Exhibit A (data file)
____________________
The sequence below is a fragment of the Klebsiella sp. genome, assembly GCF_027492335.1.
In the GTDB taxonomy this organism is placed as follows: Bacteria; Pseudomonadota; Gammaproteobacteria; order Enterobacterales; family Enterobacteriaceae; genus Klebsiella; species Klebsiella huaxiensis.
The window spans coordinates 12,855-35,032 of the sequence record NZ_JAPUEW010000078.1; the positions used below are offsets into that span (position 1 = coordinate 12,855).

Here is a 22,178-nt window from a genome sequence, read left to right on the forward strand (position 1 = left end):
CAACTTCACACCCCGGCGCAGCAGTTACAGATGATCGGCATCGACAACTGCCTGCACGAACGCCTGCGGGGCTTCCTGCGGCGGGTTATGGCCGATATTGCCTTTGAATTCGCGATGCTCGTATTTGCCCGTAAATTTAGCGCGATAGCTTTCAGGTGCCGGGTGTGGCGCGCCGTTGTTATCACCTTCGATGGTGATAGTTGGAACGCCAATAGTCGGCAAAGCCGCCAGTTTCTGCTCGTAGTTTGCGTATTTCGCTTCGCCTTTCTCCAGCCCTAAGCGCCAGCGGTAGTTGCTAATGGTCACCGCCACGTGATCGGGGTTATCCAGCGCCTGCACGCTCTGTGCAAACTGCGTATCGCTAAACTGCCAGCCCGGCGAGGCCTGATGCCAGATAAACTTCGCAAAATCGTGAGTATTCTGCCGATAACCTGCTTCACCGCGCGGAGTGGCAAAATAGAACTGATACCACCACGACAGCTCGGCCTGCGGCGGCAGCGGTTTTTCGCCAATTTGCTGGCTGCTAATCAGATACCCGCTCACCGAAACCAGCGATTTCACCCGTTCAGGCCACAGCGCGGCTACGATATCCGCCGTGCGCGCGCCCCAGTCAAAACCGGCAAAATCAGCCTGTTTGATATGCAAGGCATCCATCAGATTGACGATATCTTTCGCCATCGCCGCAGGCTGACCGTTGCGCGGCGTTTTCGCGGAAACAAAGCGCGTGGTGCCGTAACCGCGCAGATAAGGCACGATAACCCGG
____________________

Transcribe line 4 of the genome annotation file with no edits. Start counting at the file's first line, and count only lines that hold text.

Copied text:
Here is a 22,178-nt window from a genome sequence, read left to right on the forward strand (position 1 = left end):